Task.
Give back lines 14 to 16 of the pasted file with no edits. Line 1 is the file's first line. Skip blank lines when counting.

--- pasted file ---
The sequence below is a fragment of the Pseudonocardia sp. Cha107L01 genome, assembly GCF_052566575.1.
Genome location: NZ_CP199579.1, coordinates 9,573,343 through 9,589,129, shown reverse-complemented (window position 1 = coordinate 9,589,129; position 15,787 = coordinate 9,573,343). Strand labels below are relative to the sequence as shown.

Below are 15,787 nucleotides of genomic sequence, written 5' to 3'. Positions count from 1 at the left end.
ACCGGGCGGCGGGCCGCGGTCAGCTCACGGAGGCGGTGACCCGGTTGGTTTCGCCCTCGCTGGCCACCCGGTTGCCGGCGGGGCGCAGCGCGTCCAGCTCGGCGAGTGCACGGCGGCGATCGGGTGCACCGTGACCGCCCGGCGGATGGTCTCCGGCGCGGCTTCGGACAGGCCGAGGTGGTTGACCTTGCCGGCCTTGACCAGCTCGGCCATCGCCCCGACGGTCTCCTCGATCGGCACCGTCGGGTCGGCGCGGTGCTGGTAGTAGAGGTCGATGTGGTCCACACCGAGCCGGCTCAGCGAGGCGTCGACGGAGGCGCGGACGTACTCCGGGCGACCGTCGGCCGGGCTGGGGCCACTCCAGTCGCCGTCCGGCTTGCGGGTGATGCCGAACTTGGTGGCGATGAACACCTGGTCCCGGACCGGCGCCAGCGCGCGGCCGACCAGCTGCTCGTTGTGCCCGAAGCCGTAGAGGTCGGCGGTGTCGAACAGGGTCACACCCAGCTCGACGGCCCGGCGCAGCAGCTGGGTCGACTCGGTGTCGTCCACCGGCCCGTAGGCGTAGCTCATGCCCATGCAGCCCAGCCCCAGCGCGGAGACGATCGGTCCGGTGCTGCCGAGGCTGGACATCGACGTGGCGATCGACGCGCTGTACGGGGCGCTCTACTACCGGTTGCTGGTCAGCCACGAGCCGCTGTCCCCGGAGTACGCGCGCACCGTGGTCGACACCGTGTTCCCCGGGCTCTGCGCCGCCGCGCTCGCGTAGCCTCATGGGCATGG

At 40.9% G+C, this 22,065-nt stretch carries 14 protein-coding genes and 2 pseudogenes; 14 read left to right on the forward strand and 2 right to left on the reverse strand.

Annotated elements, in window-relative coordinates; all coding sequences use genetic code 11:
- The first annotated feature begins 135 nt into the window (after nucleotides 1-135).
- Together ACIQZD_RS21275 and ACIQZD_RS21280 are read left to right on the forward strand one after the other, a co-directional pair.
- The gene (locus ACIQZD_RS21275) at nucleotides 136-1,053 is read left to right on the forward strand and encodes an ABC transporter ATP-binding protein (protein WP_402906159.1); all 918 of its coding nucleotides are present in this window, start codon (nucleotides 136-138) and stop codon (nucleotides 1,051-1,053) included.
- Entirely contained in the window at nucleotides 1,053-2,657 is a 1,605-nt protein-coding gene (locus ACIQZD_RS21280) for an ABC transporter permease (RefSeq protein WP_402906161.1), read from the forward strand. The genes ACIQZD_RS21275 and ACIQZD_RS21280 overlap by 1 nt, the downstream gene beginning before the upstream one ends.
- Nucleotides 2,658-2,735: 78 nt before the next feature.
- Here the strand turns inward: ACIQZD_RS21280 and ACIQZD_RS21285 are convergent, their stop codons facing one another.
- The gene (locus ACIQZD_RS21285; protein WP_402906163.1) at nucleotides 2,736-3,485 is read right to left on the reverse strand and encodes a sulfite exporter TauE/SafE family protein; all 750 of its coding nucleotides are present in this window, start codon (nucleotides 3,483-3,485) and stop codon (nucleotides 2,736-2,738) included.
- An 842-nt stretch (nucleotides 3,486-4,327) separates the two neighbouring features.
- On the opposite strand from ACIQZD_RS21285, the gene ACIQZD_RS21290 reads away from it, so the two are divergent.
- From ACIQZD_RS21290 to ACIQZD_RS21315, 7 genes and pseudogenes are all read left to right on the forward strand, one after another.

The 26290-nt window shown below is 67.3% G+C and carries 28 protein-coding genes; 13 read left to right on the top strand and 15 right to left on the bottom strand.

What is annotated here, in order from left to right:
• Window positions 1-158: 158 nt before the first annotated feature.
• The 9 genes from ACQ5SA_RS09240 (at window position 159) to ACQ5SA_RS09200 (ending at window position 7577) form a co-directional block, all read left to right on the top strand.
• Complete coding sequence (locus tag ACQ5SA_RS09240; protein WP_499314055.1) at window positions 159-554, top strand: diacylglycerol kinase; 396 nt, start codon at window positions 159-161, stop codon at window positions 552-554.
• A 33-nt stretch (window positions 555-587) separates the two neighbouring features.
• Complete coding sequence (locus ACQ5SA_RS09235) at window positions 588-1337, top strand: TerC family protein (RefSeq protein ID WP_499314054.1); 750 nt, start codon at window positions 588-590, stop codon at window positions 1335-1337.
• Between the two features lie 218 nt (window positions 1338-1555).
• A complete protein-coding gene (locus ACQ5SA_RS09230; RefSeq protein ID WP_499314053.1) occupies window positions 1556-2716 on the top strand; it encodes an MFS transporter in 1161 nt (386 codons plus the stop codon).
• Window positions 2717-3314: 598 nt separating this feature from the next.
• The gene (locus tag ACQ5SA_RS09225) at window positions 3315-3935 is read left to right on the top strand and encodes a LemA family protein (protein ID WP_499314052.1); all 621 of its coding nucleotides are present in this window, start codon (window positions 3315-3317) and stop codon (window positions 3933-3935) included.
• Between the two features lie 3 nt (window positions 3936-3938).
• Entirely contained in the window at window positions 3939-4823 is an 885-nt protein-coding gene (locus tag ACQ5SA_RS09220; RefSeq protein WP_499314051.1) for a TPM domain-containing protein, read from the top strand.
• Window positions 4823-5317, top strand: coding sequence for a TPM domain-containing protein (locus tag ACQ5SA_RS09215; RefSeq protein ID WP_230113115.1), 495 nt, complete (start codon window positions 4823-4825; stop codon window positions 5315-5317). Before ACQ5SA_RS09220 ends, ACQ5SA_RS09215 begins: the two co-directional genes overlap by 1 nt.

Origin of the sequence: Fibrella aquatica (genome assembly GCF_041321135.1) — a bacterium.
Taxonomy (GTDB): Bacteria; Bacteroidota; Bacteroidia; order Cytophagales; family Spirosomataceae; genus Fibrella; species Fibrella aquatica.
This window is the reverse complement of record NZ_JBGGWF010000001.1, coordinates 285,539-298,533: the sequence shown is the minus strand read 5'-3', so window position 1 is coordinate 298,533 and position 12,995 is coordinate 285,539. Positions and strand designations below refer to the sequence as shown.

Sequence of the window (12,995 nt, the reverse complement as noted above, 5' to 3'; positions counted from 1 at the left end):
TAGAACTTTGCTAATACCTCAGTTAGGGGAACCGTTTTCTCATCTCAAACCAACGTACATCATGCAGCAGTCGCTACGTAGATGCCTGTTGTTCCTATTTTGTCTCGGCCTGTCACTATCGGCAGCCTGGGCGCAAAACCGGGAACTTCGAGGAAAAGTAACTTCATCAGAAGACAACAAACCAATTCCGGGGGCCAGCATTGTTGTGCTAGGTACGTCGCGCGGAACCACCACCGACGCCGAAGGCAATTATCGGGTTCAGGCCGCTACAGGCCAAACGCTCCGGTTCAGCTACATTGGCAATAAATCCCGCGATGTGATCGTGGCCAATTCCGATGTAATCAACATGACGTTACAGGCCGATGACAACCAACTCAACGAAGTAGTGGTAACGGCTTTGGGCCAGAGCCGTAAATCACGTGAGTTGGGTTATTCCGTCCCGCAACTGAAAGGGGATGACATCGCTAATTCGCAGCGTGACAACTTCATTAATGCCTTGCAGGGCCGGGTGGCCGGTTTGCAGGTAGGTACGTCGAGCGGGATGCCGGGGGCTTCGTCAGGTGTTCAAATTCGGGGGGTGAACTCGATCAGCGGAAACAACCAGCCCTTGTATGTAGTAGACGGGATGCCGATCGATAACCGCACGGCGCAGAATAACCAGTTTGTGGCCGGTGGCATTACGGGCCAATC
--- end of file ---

- An 842-nt stretch (nucleotides 3,486-4,327) separates the two neighbouring features.
- On the opposite strand from ACIQZD_RS21285, the gene ACIQZD_RS21290 reads away from it, so the two are divergent.
- From ACIQZD_RS21290 to ACIQZD_RS21315, 7 genes and pseudogenes are all read left to right on the forward strand, one after another.